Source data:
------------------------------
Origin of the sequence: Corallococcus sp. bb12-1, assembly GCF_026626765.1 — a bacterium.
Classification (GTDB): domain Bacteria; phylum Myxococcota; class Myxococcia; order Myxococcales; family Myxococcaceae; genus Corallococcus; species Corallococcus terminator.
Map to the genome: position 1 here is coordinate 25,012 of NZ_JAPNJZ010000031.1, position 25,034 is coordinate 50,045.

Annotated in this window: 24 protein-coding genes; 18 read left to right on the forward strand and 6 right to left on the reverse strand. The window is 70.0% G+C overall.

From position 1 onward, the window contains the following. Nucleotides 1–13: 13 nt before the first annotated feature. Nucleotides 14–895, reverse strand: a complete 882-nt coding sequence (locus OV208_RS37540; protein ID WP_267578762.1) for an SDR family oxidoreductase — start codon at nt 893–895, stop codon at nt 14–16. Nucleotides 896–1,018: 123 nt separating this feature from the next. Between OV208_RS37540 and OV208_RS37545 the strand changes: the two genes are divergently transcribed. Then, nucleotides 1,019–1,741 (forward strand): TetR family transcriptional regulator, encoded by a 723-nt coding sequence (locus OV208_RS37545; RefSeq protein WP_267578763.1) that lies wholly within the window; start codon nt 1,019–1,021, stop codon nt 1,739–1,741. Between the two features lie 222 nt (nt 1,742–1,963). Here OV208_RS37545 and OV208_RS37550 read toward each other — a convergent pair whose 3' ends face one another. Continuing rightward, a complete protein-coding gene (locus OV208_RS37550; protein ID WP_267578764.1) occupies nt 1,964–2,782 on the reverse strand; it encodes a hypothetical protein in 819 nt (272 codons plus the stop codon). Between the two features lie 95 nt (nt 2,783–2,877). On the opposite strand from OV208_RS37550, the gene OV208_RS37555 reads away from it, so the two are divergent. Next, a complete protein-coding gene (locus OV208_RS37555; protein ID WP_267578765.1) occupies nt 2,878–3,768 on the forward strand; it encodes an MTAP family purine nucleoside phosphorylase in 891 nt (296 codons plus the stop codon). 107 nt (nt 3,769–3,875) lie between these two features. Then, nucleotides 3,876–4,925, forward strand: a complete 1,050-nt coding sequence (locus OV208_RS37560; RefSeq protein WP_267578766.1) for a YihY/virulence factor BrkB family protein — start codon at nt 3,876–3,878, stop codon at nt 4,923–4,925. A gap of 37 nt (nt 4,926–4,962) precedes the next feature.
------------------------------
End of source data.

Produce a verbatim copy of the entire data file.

Origin of the sequence: Corallococcus sp. bb12-1, assembly GCF_026626765.1 — a bacterium.
Classification (GTDB): domain Bacteria; phylum Myxococcota; class Myxococcia; order Myxococcales; family Myxococcaceae; genus Corallococcus; species Corallococcus terminator.
Map to the genome: position 1 here is coordinate 25,012 of NZ_JAPNJZ010000031.1, position 25,034 is coordinate 50,045.

Annotated in this window: 24 protein-coding genes; 18 read left to right on the forward strand and 6 right to left on the reverse strand. The window is 70.0% G+C overall.

From position 1 onward, the window contains the following. Nucleotides 1–13: 13 nt before the first annotated feature. Nucleotides 14–895, reverse strand: a complete 882-nt coding sequence (locus OV208_RS37540; protein ID WP_267578762.1) for an SDR family oxidoreductase — start codon at nt 893–895, stop codon at nt 14–16. Nucleotides 896–1,018: 123 nt separating this feature from the next. Between OV208_RS37540 and OV208_RS37545 the strand changes: the two genes are divergently transcribed. Then, nucleotides 1,019–1,741 (forward strand): TetR family transcriptional regulator, encoded by a 723-nt coding sequence (locus OV208_RS37545; RefSeq protein WP_267578763.1) that lies wholly within the window; start codon nt 1,019–1,021, stop codon nt 1,739–1,741. Between the two features lie 222 nt (nt 1,742–1,963). Here OV208_RS37545 and OV208_RS37550 read toward each other — a convergent pair whose 3' ends face one another. Continuing rightward, a complete protein-coding gene (locus OV208_RS37550; protein ID WP_267578764.1) occupies nt 1,964–2,782 on the reverse strand; it encodes a hypothetical protein in 819 nt (272 codons plus the stop codon). Between the two features lie 95 nt (nt 2,783–2,877). On the opposite strand from OV208_RS37550, the gene OV208_RS37555 reads away from it, so the two are divergent. Next, a complete protein-coding gene (locus OV208_RS37555; protein ID WP_267578765.1) occupies nt 2,878–3,768 on the forward strand; it encodes an MTAP family purine nucleoside phosphorylase in 891 nt (296 codons plus the stop codon). 107 nt (nt 3,769–3,875) lie between these two features. Then, nucleotides 3,876–4,925, forward strand: a complete 1,050-nt coding sequence (locus OV208_RS37560; RefSeq protein WP_267578766.1) for a YihY/virulence factor BrkB family protein — start codon at nt 3,876–3,878, stop codon at nt 4,923–4,925. A gap of 37 nt (nt 4,926–4,962) precedes the next feature.